They Did What?

2005's top WTF? moments

7. Sufjan Stevens' Illinois. Argh. Cynical hipsters preprogrammed to embrace fey indie stars and their concept albums rushed to embrace this latest installment in Stevens' ill-advised "50 states in 50 records" project, as if it were a keg of PBR at a house party. Had they listened a bit more closely, they would have heard an admittedly talented musician and arranger with an embarrassingly naive outlook and a willful lack of knowledge about his subject matter. The songs sound like the musings of a seventh-grader who got Daddy to produce his album. I mean, an earnest ballad that humanizes John Wayne Gacy Jr. because serial killers are people, too? Hey, Pitchfork, face it: You got Punk'd.

8. The Bravery versus The Killers. This was some real what the fuck? madness. Each sadly derivative, eyeliner-wearing, copy-of-a-copy-of-a-copy fashion band lobbed highly publicized accusations at the other for being, well, a copy. It was like a Triscuit getting in a fight with a Wheat Thin.

9. Diddy and Jessica Simpson. A lot of people think these two are famous pop stars, but they're not. They're two people who have gotten famous playing the role of famous pop stars; they're all star and no pop. Diddy doesn't even bother to attach himself to records anymore, preferring instead to bullshit with singers, dancers, and rappers about their careers and to hang out at parties. There used to be a name for such talentless people whose sole ability is a knack for getting close to musicians. We called them groupies.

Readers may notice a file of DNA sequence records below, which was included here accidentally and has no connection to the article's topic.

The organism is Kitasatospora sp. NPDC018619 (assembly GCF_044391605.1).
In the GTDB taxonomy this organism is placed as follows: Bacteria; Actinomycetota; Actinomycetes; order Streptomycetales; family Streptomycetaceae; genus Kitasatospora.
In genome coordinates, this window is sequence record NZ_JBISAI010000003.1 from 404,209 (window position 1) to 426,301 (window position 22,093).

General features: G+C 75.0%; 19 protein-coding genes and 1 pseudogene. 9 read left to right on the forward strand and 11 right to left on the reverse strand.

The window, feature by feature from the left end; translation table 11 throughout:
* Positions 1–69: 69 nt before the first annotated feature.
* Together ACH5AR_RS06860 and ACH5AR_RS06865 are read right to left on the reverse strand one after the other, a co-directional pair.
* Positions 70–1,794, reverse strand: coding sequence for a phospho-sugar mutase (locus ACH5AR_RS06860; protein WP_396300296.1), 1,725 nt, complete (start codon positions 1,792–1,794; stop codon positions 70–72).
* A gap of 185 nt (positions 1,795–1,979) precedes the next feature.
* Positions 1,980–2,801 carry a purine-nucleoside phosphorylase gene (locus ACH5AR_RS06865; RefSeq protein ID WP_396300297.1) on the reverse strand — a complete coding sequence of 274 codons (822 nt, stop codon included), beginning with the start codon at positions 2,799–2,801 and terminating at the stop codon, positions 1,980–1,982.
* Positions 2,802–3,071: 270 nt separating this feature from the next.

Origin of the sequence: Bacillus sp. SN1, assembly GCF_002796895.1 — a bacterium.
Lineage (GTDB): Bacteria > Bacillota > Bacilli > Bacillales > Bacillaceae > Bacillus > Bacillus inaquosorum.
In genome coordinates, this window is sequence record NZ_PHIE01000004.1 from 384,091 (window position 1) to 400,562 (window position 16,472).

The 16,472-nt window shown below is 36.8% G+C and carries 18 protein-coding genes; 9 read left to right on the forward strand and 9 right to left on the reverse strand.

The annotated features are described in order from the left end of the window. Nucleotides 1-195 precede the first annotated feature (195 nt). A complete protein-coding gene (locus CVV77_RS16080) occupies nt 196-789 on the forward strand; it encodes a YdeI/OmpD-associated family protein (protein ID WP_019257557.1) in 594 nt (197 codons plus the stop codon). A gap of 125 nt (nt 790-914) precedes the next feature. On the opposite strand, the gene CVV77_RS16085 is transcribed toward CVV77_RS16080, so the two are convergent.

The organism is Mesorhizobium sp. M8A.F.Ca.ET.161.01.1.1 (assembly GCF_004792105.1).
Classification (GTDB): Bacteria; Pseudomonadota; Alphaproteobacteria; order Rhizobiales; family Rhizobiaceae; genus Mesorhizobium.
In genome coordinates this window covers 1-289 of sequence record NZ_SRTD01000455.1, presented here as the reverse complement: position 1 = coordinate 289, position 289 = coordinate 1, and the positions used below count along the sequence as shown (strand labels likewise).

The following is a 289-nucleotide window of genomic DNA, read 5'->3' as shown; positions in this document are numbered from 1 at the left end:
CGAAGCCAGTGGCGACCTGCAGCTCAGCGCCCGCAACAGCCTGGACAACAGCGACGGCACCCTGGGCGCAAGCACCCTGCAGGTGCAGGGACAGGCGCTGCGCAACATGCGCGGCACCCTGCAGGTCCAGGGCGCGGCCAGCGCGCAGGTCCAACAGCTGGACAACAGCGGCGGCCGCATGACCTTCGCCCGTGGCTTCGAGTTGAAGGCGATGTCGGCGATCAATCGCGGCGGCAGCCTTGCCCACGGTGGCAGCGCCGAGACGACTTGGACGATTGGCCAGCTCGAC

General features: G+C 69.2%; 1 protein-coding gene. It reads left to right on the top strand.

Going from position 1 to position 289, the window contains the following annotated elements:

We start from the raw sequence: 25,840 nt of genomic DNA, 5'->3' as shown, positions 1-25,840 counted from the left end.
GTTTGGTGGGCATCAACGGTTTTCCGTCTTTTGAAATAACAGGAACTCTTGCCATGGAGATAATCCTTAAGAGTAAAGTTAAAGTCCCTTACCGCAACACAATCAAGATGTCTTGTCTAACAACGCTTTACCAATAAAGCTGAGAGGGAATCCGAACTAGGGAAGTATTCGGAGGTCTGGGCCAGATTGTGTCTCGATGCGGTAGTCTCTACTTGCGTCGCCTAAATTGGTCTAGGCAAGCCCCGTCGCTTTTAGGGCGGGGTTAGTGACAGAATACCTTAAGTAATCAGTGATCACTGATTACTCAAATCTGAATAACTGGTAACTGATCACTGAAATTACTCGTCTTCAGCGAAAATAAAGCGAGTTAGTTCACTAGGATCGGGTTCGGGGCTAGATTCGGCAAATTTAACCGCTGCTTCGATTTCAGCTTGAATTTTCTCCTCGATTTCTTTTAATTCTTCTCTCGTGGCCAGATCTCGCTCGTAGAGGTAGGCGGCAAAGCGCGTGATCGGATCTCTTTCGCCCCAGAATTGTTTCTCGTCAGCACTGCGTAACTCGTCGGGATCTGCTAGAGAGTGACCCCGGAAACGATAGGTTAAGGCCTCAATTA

The next best thing to actual musicians.
Mark Poutenis
The next best thing to actual musicians.

10. R. Kelly's Trapped in the Closet series. This was the worst of all. Remember in Back to the Future Part II when Marty returns to 1985 to discover that evil Uncle Biff has single-handedly created an alternate reality of fake boobs and bombed-out ghettos, which he presides over like a Mafioso meth-head? That's Marty's worst nightmare. The disturbing success of this tuneless, melodramatic song cycle -- its fans, critical and otherwise; the amount of attention it receives in print and on TV -- is mine. I'm not saying that this crime is worse than its perpetrator's allegedly peeing on a minor, but it's close.

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